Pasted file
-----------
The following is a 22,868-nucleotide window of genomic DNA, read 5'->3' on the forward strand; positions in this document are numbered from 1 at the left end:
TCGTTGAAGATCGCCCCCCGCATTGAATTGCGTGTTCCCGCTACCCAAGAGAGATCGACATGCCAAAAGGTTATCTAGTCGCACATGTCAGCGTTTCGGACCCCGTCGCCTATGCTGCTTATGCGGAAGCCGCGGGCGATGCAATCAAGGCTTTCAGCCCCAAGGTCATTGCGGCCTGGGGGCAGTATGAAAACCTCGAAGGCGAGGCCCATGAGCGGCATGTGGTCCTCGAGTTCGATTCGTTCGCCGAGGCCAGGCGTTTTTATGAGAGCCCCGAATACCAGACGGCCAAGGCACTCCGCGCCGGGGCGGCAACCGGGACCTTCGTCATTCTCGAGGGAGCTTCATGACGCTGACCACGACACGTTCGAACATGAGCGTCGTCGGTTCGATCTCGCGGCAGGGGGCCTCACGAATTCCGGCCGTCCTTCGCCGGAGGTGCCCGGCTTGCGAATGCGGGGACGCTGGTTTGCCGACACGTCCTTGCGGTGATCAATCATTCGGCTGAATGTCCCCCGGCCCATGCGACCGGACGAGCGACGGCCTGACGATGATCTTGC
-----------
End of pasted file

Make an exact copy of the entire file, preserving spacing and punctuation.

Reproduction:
The following is a 22,868-nucleotide window of genomic DNA, read 5'->3' on the forward strand; positions in this document are numbered from 1 at the left end:
TCGTTGAAGATCGCCCCCCGCATTGAATTGCGTGTTCCCGCTACCCAAGAGAGATCGACATGCCAAAAGGTTATCTAGTCGCACATGTCAGCGTTTCGGACCCCGTCGCCTATGCTGCTTATGCGGAAGCCGCGGGCGATGCAATCAAGGCTTTCAGCCCCAAGGTCATTGCGGCCTGGGGGCAGTATGAAAACCTCGAAGGCGAGGCCCATGAGCGGCATGTGGTCCTCGAGTTCGATTCGTTCGCCGAGGCCAGGCGTTTTTATGAGAGCCCCGAATACCAGACGGCCAAGGCACTCCGCGCCGGGGCGGCAACCGGGACCTTCGTCATTCTCGAGGGAGCTTCATGACGCTGACCACGACACGTTCGAACATGAGCGTCGTCGGTTCGATCTCGCGGCAGGGGGCCTCACGAATTCCGGCCGTCCTTCGCCGGAGGTGCCCGGCTTGCGAATGCGGGGACGCTGGTTTGCCGACACGTCCTTGCGGTGATCAATCATTCGGCTGAATGTCCCCCGGCCCATGCGACCGGACGAGCGACGGCCTGACGATGATCTTGC